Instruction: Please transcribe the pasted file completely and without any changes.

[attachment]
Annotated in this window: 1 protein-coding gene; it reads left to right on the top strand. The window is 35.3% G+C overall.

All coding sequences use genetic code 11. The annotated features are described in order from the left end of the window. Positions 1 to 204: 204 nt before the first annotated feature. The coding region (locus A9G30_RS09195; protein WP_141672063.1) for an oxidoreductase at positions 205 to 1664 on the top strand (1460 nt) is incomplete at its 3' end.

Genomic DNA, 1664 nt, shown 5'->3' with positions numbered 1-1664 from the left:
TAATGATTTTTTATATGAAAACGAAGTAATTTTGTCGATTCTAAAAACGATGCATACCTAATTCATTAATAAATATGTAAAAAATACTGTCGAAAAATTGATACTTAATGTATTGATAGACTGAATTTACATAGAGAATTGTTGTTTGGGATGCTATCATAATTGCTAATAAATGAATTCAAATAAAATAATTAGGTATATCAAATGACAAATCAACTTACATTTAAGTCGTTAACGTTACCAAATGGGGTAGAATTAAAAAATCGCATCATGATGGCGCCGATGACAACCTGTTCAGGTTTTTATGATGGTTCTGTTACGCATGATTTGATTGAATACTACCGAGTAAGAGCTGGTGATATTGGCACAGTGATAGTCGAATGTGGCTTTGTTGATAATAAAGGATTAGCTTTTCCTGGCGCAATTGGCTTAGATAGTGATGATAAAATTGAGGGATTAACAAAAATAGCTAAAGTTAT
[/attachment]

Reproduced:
Annotated in this window: 1 protein-coding gene; it reads left to right on the top strand. The window is 35.3% G+C overall.

All coding sequences use genetic code 11. The annotated features are described in order from the left end of the window. Positions 1 to 204: 204 nt before the first annotated feature. The coding region (locus A9G30_RS09195; protein WP_141672063.1) for an oxidoreductase at positions 205 to 1664 on the top strand (1460 nt) is incomplete at its 3' end.

Genomic DNA, 1664 nt, shown 5'->3' with positions numbered 1-1664 from the left:
TAATGATTTTTTATATGAAAACGAAGTAATTTTGTCGATTCTAAAAACGATGCATACCTAATTCATTAATAAATATGTAAAAAATACTGTCGAAAAATTGATACTTAATGTATTGATAGACTGAATTTACATAGAGAATTGTTGTTTGGGATGCTATCATAATTGCTAATAAATGAATTCAAATAAAATAATTAGGTATATCAAATGACAAATCAACTTACATTTAAGTCGTTAACGTTACCAAATGGGGTAGAATTAAAAAATCGCATCATGATGGCGCCGATGACAACCTGTTCAGGTTTTTATGATGGTTCTGTTACGCATGATTTGATTGAATACTACCGAGTAAGAGCTGGTGATATTGGCACAGTGATAGTCGAATGTGGCTTTGTTGATAATAAAGGATTAGCTTTTCCTGGCGCAATTGGCTTAGATAGTGATGATAAAATTGAGGGATTAACAAAAATAGCTAAAGTTAT